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AnnaBeav

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Reply with quote  #8 

We have only been to one convention but I have seen instructors having their assistants do the dance as well if the child feels uncomfortable alone. 

He could always say, "Could we do it together?" I am sure the instructor would accommodate that somehow.

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sylya

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Quote:
Originally Posted by classydance
Being singled out at a convention and "asked" to dance the combo with a small group is actually an honor.  The idea is that the rest of the dancers can watch and learn from your son. So, to say no, is to reject an honor. And FYI this is part of MT and commercial dance culture. If you go to an open class as a 20 year old at Broadway Dance center and the teacher says, "You and you. Front and center and do the combo." You don't say no. Every dancer wants to perform, be seen, and be told that their dancing moves people or entertains them.  


I get what you're saying but we are not talking about a 20 year old professional here but my 10 year old son and it's not an open class where the goal is to be seen but a dance convention where the goal is to learn. He dances because he likes it and he has not decided yet if he even wants to do this professionally, for now it's just a fun sport which he happens to be good at. He knows it is an honor but that doesn't make him want to do it, he is thankful for it but he is not confident enough to actually do it. 
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sylya

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Quote:
Originally Posted by AnnaBeav

We have only been to one convention but I have seen instructors having their assistants do the dance as well if the child feels uncomfortable alone. 

He could always say, "Could we do it together?" I am sure the instructor would accommodate that somehow.



That is a good idea, this teacher didn't have an assistant (other teachers in other classes did) but maybe he could in that case just ask if another kid could do it with him, that way he wouldn't have to do it on his own
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ggsmith

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Quote:
Originally Posted by classydance
... If you go to an open class as a 20 year old at Broadway Dance center...  


In that case, you might not say no.  But we are talking about a 10 year old child who is dancing for fun at a convention.  Kids need to be taught to speak up and define their boundaries and speak up when their boundaries are crossed.  Thinking of the current #metoo movement among other things.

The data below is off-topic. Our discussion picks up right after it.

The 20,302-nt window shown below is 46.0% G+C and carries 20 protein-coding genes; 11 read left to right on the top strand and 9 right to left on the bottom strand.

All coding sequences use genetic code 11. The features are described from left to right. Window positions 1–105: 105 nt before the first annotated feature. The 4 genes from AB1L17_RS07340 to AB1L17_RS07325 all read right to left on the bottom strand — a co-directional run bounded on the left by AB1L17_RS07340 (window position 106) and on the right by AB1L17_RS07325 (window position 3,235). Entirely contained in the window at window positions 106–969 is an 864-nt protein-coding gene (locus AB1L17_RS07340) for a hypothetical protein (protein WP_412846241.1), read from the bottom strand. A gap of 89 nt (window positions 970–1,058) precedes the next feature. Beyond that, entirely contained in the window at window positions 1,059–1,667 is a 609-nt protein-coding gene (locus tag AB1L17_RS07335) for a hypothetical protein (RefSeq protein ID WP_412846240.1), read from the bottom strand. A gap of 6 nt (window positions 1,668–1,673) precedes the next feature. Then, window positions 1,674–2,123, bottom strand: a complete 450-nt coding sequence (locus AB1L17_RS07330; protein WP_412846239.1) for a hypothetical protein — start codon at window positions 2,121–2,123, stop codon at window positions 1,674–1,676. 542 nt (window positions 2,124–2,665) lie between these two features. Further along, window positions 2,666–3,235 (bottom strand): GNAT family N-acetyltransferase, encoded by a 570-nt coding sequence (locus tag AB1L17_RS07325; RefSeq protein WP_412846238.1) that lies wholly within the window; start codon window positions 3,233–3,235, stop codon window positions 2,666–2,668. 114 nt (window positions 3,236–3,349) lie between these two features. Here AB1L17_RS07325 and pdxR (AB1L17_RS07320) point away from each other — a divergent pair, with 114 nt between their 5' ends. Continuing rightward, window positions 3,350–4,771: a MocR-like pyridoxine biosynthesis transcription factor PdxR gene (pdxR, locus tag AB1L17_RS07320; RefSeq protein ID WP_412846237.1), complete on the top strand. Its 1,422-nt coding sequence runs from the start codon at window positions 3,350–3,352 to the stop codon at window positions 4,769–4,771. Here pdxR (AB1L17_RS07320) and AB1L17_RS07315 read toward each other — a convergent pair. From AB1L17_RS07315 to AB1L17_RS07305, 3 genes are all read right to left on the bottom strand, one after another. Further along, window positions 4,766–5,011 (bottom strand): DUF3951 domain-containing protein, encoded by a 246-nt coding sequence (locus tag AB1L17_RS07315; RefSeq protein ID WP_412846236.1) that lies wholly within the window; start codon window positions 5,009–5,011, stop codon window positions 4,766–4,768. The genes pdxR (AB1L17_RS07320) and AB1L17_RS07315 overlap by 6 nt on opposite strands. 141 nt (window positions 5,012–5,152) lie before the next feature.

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dave9988

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Quote:
Originally Posted by sylya


I get what you're saying but we are not talking about a 20 year old professional here but my 10 year old son and it's not an open class where the goal is to be seen but a dance convention where the goal is to learn. He dances because he likes it and he has not decided yet if he even wants to do this professionally, for now it's just a fun sport which he happens to be good at. He knows it is an honor but that doesn't make him want to do it, he is thankful for it but he is not confident enough to actually do it. 


Dancing in front of people, even something you haven't known for long, is part of learning.  While dancing may be something you do for yourself and your own enjoyment, it's also an art that by nature is meant to be shared, and requires exposing some vulnerability. 

He did it - no one mocked him.  Chalk that up a win.  Encourage him to do it again. Confidence is the lesson.
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prancer

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Reply with quote  #13 
Quote:
Originally Posted by dave9988


He did it - no one mocked him.  Chalk that up a win.  Encourage him to do it again. Confidence is the lesson.


Well said Dave.  I've been struggling with a response to this thread. Being asked to dance at a convention is like being asked to read your essay to the class in school.  It can be uncomfortable, but it's a reasonable social expectation and developing social confidence is a good thing.  Kudos to him for stepping up!

We all need to learn to push through moments like these to develop the confidence we need to succeed in life. Mastering small challenges like this builds assertiveness and the type of confidence that helps us say no when/if we find ourselves in inappropriate situations or if/when someone tries to take advantage of us.  

#metoo